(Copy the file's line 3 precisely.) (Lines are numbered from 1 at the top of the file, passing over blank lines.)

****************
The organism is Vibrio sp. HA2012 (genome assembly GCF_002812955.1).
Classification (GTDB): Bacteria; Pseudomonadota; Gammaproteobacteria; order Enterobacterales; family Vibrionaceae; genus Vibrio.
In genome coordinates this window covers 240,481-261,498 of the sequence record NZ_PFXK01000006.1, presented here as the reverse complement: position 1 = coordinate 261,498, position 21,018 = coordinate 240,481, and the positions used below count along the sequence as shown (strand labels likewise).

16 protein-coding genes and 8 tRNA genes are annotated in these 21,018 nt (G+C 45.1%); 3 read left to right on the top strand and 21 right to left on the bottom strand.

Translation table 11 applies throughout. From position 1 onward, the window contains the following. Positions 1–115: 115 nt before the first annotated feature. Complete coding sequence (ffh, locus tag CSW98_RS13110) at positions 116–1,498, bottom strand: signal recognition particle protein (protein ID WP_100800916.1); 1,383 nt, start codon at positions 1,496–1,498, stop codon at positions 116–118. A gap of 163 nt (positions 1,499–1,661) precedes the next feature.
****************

In genome coordinates this window covers 240,481-261,498 of the sequence record NZ_PFXK01000006.1, presented here as the reverse complement: position 1 = coordinate 261,498, position 21,018 = coordinate 240,481, and the positions used below count along the sequence as shown (strand labels likewise).